THE water watchdog has charged two companies across the New England North West with offences, claiming they've been involved in water thefts or unlawful drilling.
The Natural Resources Access Regulator (NRAR) has launched legal proceedings in the NSW Land and Environment Court, as well as Tenterfield Local Court in one of the biggest cases the regulator has initiated.
A Moree-based irrigation company stands accused of 43 charges for water breaches of the state's laws between 2016 and 2018, and if found guilty, faces penalties of more than $1 million for each charge.
NRAR alleges the irrigation company took water while metering equipment was not working properly; constructed an unlawful dam, and then used the dam without proper approval. It also claims the company took water it was not licensed or authorised to.
NRAR will allege in court the company took 600 megalitres of water over its licence allocation between February 2016 and June 2018, in a direct breach of the Water Management Act.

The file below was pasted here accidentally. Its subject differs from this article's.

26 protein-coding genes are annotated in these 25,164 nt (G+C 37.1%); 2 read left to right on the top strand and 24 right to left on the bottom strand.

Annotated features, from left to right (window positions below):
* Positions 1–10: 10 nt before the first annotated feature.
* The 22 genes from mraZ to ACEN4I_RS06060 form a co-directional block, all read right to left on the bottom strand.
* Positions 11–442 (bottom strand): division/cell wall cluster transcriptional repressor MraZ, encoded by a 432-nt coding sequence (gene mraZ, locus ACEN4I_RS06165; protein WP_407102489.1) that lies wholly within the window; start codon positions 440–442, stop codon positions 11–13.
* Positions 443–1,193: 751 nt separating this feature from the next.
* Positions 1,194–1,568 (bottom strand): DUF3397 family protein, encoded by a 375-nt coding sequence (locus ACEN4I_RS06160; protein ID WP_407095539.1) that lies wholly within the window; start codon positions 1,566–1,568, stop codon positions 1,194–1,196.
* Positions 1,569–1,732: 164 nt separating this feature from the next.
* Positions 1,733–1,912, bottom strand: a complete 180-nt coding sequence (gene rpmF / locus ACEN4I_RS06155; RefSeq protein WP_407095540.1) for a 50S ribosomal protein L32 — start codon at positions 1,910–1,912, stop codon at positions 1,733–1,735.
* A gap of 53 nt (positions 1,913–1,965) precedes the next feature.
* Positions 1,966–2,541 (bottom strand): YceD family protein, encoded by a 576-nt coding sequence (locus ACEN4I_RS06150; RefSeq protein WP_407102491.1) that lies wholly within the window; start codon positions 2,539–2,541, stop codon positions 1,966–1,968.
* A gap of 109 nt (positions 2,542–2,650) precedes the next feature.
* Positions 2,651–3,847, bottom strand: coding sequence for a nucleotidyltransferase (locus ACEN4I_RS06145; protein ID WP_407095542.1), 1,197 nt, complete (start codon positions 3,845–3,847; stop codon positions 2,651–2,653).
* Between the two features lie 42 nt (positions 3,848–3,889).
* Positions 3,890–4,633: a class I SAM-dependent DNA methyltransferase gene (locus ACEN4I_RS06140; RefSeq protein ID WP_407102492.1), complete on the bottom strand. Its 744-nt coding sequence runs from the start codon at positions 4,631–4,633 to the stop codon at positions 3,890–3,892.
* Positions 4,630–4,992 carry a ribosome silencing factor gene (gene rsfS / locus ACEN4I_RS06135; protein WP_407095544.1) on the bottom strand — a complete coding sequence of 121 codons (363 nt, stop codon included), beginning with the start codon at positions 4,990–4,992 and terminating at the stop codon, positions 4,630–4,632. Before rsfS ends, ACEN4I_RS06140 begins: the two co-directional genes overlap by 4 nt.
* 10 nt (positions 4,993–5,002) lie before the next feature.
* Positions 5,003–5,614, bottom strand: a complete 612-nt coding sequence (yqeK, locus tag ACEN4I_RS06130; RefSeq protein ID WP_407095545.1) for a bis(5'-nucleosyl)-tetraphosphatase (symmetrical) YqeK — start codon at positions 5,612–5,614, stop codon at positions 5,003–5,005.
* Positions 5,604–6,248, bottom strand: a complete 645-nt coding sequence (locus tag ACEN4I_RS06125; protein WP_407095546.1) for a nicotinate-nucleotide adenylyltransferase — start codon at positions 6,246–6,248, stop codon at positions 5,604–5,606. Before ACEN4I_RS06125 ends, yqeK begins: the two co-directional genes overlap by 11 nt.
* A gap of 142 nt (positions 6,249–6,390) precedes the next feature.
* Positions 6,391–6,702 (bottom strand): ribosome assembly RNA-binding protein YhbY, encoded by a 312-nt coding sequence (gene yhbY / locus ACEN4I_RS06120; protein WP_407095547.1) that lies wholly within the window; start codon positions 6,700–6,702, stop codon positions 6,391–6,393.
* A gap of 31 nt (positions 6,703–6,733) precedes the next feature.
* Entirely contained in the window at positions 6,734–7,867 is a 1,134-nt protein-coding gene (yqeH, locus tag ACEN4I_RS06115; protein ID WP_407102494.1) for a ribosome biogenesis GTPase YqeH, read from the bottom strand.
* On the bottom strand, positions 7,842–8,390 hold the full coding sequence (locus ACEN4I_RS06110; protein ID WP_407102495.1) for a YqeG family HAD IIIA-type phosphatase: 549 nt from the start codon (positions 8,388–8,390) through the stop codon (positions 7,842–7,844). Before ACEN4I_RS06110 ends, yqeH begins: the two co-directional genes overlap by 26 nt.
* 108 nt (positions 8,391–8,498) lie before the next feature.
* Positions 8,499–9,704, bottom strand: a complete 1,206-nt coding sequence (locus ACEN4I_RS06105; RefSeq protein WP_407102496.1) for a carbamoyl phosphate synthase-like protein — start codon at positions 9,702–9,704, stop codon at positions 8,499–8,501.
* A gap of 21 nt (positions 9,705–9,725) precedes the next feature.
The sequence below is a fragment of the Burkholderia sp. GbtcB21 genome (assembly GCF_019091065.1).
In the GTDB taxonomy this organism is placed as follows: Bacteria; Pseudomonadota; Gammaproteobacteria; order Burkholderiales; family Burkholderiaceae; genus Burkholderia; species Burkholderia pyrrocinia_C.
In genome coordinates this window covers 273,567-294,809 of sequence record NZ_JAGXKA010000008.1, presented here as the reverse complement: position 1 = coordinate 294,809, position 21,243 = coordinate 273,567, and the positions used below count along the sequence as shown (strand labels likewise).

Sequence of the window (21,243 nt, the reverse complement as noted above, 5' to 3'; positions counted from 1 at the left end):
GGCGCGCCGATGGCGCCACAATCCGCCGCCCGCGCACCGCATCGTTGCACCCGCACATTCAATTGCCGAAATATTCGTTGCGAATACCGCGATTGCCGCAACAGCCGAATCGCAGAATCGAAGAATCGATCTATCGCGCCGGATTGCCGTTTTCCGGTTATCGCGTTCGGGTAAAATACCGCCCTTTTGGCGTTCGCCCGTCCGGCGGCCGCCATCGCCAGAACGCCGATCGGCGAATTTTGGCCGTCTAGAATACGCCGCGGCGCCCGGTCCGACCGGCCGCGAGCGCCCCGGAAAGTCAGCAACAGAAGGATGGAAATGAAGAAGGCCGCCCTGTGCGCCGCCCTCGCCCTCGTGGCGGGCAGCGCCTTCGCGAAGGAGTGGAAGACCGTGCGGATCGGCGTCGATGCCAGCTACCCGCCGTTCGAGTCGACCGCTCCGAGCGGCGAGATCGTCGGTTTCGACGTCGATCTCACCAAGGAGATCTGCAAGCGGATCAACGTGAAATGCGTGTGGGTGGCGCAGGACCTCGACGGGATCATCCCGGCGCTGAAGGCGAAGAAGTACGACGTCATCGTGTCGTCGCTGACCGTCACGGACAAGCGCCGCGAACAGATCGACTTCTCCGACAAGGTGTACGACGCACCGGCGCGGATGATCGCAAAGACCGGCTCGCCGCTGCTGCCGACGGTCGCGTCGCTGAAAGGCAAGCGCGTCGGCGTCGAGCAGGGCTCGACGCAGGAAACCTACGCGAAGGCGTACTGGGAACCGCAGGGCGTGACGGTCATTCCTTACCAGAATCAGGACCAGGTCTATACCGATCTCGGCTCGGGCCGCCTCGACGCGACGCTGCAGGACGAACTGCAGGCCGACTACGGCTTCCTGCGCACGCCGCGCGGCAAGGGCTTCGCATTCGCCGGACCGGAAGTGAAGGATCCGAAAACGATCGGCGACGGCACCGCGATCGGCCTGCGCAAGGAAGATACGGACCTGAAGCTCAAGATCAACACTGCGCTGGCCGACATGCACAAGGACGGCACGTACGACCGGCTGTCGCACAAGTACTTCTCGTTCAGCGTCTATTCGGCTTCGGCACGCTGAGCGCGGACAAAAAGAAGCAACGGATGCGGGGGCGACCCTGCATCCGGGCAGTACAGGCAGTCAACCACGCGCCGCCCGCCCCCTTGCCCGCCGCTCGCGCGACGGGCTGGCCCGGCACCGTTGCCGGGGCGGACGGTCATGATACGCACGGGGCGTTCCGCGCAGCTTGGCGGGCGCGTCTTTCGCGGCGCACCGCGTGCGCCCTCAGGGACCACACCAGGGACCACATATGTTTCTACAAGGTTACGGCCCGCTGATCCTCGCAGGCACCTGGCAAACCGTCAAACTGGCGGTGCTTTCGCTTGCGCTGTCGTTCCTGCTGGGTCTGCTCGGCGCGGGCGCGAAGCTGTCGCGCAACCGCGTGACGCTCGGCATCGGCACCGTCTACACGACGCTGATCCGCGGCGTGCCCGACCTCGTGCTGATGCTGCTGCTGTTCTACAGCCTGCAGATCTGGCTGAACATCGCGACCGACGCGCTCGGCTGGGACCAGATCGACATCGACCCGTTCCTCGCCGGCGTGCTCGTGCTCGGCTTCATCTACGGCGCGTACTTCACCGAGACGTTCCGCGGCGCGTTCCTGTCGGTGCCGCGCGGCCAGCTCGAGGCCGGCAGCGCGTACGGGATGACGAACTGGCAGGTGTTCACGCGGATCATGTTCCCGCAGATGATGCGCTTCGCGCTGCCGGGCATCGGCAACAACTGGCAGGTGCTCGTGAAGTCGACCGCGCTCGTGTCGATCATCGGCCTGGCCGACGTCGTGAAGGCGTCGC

In addition, the company is also accused of taking 1200 megalitres of water in excess of the licence allocation.
The case is set down for its first mention in the NSW Land and Environment Court in Sydney in mid-June and is the largest prosecution the water watchdog has initiated in its three years of operation.
A Queensland-based earthmoving company will have to front Tenterfield Local Court next month, accused of building an illegal bore two years ago.
NRAR claims the company constructed the unlawful bore in March 2019 before a Border Rivers landholder allegedly took water unlawfully between July and August that same year.
NRAR said a landowner connected to the company also faces three charges for allegedly using the unlawful bore without the proper approvals to take water, or to capture and store it.
The matter will be heard in Tenterfield court in June.
Two Griffith-based water users are also being taken to court at the same time by NRAR. The water watchdog said the cases were the result of lengthy investigations.
"We're tackling alleged water breaches with vigorous investigations both on the ground and in the sky. These prosecutions are a credit to the tireless efforts of our team and our use of innovative technology," NRAR's chief regulatory officer Grant Barnes said.
"We have accepted the mandate we were given to ensure the NSW water laws are followed and we will not shy away from prosecuting wrongdoers in the event of serious and willful non-compliance."
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